Sometimes you wish you did not live with a poet.

When you live with a poet, you learn it is a compliment if your newly baked bread has her reaching for a pen instead of a butter knife.

If, while cohabitating with your poet, you hear the hoover running, you do not assume that this means she has been inspired into domestic duties. You know it is just as likely you will find her sitting next to the vacuum with a worried expression on her face, "Does it sound more like Brrrrr or Wrrrrr? I can't get the onomatopoeia right."

When you live with a poet, you automatically reply it is more like "Vrrrrr," as if this kind of thing happens all the time in other houses.

When you live with a poet, you are amazed by her creativity, but wish she didn’t always have such a goddamn active imagination.

When you live with a poet, you live with a poet.

After a few years living with a poet, you start to worry about who will have to pack all those books when you move.

When you have spent enough time living with a poet, you no longer complain when her typing wakes you up at night. Instead you put in earplugs and go back to sleep, content that at least she is writing.

Living with a poet is easier when she is writing than when she is not.

Every day you live with the poet, you become more and more grateful she does not see the world the same way as other people.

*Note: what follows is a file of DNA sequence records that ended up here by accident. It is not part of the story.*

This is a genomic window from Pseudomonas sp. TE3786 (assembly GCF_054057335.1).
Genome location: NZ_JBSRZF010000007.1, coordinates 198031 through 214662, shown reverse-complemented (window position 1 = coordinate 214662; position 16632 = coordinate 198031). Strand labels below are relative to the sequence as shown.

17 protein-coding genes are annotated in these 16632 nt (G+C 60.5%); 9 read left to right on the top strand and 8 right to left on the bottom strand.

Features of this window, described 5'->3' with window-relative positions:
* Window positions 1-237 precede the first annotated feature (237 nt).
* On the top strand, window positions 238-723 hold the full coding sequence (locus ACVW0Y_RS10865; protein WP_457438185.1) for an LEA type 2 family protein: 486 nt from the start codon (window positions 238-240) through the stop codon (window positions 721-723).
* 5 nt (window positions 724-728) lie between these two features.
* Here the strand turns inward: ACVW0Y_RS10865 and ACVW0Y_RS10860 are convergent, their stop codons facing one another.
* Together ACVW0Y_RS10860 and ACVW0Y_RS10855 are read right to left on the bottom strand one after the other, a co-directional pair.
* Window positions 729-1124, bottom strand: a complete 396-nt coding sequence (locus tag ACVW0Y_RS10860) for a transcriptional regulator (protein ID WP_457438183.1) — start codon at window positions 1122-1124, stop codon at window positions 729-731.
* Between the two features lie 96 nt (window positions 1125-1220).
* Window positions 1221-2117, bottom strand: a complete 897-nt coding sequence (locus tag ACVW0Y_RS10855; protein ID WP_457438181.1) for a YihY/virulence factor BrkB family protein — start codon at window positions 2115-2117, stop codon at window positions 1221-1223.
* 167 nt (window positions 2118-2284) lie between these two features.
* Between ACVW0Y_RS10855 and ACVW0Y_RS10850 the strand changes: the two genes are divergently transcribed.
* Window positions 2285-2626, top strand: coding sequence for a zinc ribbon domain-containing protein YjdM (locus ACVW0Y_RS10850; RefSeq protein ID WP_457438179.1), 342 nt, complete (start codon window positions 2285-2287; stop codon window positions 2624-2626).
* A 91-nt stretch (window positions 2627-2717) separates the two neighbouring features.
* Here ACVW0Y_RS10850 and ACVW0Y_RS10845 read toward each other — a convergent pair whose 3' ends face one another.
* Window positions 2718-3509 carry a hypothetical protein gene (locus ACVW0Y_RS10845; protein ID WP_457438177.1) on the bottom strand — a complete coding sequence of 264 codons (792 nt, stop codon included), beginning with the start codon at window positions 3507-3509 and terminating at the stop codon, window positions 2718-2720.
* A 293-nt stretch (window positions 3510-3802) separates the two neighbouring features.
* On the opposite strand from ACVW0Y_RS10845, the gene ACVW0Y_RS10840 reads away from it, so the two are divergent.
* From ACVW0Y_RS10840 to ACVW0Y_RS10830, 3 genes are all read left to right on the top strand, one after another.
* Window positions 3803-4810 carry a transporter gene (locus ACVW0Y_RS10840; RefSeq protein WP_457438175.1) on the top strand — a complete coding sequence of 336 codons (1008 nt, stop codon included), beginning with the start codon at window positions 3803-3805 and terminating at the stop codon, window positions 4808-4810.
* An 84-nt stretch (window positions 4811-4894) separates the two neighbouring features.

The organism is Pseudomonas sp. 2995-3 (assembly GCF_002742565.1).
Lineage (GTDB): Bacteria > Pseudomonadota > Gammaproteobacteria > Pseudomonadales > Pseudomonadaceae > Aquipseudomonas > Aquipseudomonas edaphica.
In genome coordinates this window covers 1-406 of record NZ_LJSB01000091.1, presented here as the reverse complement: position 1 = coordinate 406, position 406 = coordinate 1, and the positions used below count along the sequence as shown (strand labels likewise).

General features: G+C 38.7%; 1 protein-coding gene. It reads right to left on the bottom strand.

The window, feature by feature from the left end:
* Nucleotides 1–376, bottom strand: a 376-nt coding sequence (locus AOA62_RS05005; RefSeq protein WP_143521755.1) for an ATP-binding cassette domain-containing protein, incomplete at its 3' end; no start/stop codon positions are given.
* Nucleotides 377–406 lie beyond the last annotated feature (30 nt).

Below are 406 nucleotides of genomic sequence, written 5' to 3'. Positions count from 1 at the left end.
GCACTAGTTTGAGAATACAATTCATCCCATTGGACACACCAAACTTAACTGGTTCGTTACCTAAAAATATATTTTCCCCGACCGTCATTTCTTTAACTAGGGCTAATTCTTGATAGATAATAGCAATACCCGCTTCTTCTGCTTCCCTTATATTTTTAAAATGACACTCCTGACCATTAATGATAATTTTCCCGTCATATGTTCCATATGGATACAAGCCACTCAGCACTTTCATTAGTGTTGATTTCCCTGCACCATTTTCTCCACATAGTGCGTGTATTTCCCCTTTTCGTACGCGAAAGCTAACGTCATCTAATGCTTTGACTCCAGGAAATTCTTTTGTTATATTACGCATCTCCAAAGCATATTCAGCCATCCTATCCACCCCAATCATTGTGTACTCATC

You hope you will always live with the poet.

Jeff Zroback / Co-editor
27 February, 2011

Leave a comment and tell us what it's like living with your writer/poet.


  1. COMMENT: "I think I'm quite a reasonable poet to live with but I'm sure my partner will roll his eyes too! Hee hee enjoyed your article." -five_element

  2. COMMENT: "Cha: an asian literary journal has another fine issue out...I'm enjoying re-reading poems by Jeffrey Leong, Mary-Jane Newton, Divya Rajan and others...check it out here. Also, while there check out the tender, funny review by Jeff Zroback...guaranteed to make you smile..." -Bob

  3. COMMENT: "This made me laugh, from the editorial in the new issue of Cha: "When you live with a poet, you are expected to know words like "enjambment."; "When you live with a poet, you need to have a job."" -Steve